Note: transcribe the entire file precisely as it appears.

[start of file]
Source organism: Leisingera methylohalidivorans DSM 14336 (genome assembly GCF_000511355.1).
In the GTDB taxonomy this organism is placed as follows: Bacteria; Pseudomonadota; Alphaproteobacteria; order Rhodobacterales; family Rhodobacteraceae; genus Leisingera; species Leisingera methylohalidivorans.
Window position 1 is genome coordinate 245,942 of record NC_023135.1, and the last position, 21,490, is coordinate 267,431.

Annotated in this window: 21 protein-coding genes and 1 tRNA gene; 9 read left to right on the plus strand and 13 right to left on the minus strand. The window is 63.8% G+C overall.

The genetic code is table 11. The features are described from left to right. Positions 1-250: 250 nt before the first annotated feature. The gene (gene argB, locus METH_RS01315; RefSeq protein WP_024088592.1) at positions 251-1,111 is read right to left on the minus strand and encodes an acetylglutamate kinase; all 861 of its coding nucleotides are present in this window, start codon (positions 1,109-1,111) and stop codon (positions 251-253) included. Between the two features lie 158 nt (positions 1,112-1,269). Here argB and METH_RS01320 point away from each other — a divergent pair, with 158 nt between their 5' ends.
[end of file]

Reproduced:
Source organism: Leisingera methylohalidivorans DSM 14336 (genome assembly GCF_000511355.1).
In the GTDB taxonomy this organism is placed as follows: Bacteria; Pseudomonadota; Alphaproteobacteria; order Rhodobacterales; family Rhodobacteraceae; genus Leisingera; species Leisingera methylohalidivorans.
Window position 1 is genome coordinate 245,942 of record NC_023135.1, and the last position, 21,490, is coordinate 267,431.

Annotated in this window: 21 protein-coding genes and 1 tRNA gene; 9 read left to right on the plus strand and 13 right to left on the minus strand. The window is 63.8% G+C overall.

The genetic code is table 11. The features are described from left to right. Positions 1-250: 250 nt before the first annotated feature. The gene (gene argB, locus METH_RS01315; RefSeq protein WP_024088592.1) at positions 251-1,111 is read right to left on the minus strand and encodes an acetylglutamate kinase; all 861 of its coding nucleotides are present in this window, start codon (positions 1,109-1,111) and stop codon (positions 251-253) included. Between the two features lie 158 nt (positions 1,112-1,269). Here argB and METH_RS01320 point away from each other — a divergent pair, with 158 nt between their 5' ends.